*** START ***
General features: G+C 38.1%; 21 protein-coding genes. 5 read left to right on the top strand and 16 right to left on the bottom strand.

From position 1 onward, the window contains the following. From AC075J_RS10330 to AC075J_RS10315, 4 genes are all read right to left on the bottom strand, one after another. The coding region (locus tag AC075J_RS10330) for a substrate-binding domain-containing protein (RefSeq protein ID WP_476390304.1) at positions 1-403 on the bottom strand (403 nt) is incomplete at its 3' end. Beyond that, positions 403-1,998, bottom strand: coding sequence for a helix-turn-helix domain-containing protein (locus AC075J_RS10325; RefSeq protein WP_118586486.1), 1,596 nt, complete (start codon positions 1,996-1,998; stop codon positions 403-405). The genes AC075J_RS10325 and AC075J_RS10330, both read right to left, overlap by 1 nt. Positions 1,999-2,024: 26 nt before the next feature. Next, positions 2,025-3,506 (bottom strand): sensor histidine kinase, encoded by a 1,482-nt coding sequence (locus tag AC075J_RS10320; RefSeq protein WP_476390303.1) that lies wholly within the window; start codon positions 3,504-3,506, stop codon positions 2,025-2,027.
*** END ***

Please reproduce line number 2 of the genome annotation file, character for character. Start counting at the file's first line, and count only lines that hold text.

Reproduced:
From position 1 onward, the window contains the following. From AC075J_RS10330 to AC075J_RS10315, 4 genes are all read right to left on the bottom strand, one after another. The coding region (locus tag AC075J_RS10330) for a substrate-binding domain-containing protein (RefSeq protein ID WP_476390304.1) at positions 1-403 on the bottom strand (403 nt) is incomplete at its 3' end. Beyond that, positions 403-1,998, bottom strand: coding sequence for a helix-turn-helix domain-containing protein (locus AC075J_RS10325; RefSeq protein WP_118586486.1), 1,596 nt, complete (start codon positions 1,996-1,998; stop codon positions 403-405). The genes AC075J_RS10325 and AC075J_RS10330, both read right to left, overlap by 1 nt. Positions 1,999-2,024: 26 nt before the next feature. Next, positions 2,025-3,506 (bottom strand): sensor histidine kinase, encoded by a 1,482-nt coding sequence (locus tag AC075J_RS10320; RefSeq protein WP_476390303.1) that lies wholly within the window; start codon positions 3,504-3,506, stop codon positions 2,025-2,027.